Having suppressed the Hungarian revolution, Habsburg Austria established a new province to which Srbobran belonged to: the Voivodship of Serbia and Tamiš Banat, which existed until 1860. In 1850, the population of Srbobran was 5,630 people, which was only about half of the population recorded in 1836.

After the establishment of the dual Monarchy of Austria-Hungary in 1867, Srbobran became part of Bačka-Bodrog county in the Hungarian part of the Monarchy. According to the official census of 1910, Srbobran had 14,335 inhabitants, among them 7,808 Serbs, 6,031 Hungarians, 430 Germans.

Srbobran became part of the Kingdom of Serbs, Croats and Slovenes (which is called Yugoslavia since 1929) in 1918. Between 1918 and 1922, the town was part of Bačka County, between 1922 and 1929 part of Bačka Oblast, and between 1929 and 1941 part of Danube Banovina.

In 1941, the town was occupied by the Axis Powers and annexed by Hungary. With the support of Russian army, Yugoslav partisans entered the town in 1944. Since 1945, the town is part of the autonomous province of Vojvodina.

During the Yugoslav wars of the 1990s, many Serbian refugees came from Croatia, Bosnia and Herzegovina, and Kosovo, and settled in Srbobran.


Ethnic groups in the municipality

According to the 2002 census, the population of the Srbobran municipality is composed of:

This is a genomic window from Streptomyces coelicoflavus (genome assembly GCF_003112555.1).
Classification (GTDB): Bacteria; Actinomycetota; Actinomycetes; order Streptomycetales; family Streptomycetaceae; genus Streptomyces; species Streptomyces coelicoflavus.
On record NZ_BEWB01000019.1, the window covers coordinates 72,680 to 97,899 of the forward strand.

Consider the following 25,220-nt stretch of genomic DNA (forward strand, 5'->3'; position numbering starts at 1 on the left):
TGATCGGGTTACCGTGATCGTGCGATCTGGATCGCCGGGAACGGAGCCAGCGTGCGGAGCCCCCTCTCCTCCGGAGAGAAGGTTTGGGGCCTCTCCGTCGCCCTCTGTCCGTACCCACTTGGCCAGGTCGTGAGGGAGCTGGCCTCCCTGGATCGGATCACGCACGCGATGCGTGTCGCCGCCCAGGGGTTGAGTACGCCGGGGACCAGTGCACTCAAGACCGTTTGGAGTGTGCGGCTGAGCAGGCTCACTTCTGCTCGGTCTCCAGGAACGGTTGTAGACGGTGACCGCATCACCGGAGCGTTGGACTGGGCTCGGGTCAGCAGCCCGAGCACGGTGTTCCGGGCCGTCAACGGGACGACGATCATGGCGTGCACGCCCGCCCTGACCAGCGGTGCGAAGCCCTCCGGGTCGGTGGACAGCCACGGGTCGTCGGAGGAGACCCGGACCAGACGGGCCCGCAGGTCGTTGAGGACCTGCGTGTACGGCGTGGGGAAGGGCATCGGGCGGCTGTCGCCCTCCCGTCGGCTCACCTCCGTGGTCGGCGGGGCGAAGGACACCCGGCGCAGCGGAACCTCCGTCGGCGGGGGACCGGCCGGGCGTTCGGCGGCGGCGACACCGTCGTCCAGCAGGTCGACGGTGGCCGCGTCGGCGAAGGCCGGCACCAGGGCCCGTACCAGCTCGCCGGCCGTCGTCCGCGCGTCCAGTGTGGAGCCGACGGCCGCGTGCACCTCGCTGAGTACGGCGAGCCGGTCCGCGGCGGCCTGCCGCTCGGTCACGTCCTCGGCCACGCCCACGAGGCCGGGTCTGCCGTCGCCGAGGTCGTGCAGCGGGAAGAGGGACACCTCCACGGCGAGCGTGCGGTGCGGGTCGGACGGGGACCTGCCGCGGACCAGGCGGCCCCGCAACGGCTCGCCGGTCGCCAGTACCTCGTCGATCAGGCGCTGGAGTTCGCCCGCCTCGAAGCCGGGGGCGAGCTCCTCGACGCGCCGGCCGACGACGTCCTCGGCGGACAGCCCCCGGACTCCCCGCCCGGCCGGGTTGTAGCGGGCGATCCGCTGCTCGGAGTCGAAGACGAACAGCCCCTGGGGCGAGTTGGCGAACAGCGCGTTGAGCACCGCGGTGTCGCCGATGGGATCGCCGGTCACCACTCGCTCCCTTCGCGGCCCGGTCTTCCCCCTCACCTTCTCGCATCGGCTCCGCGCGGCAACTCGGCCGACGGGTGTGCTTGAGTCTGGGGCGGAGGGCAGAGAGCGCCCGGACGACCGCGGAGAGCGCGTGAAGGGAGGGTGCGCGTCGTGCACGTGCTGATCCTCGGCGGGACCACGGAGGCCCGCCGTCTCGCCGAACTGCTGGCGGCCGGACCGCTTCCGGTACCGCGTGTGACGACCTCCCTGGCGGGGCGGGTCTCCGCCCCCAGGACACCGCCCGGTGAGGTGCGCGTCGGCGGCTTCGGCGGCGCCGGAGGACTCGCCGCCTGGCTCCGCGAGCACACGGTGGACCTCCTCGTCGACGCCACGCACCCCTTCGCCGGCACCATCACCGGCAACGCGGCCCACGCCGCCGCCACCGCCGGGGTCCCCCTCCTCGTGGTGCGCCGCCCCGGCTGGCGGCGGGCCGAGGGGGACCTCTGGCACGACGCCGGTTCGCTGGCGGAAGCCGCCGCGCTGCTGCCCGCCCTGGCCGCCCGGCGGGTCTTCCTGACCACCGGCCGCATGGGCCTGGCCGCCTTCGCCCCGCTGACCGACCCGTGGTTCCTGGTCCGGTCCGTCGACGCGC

All of the three settlements in the municipality have an ethnic Serb majority.

Ethnic groups in the town

In 2002, Srbobran town has a population of 13,091, including:

Historical population of the town

  • 1961: 14,391
  • 1971: 14,189
  • 1981: 13,596
  • 1991: 12,798


Seats in the municipal parliament won in the 2004 local elections: [1]

  • Group of citizens "For better Srbobran" (3)
  • Democratic Party (3)
  • Group of citizens "Alliance for municipality of Srbobran" (3)
  • Socialist Party of Serbia (2)
  • Together for Vojvodina (2)
  • Alliance of Vojvodina Hungarians (2)
  • Serbian Strength Movement (2)
  • Serbian Renewal Movement (1)
  • Other

(2008 new founded)

  • "Kao Jedna Kuca" Party


Town is located near to the M22 motorway between Belgrade and Subotica. There are two national highways that run through the town, highways 3 and 22. These three important routes make the town an important transport link.

Highway 3 runs west to Sombor, and east to Bečej. Highway 22 runs to Budapest in Hungary to the north changing to Highway 5 in Hungary, and to Ribarice, near the Central Serbia-Kosovo border.


There are two notable buildings in Srbobran, both of which are churches (one is Serb Orthodox, the other one is Roman Catholic) and both are built in highly sophisticated late baroque style.

Famous citizens

Srbobran is the birthplace of Nándor Gion (1941–2002), one of the most-known Hungarian writer born and mostly lived in the region of Vojvodina. In his books, he describes, first of all, his home-town, "Szenttamás", during the tragic years of world war periods.


  • Slobodan Ćurčić, Broj stanovnika Vojvodine, Novi Sad, 1996.
  1. ^ "Municipalities of Serbia, 2006". Statistical Office of the Republic of Serbia.  
  2. ^ (in Serbian) Popis stanovništva, domaćinstava i Stanova 2002. Knjiga 1: Nacionalna ili etnička pripadnost po naseljima. Statistical Office of the Republic of Serbia. 2003. ISBN 86-84443-00-09.  

See also

External links

Coordinates: 45°32′N 19°47′E / 45.533°N 19.783°E / 45.533; 19.783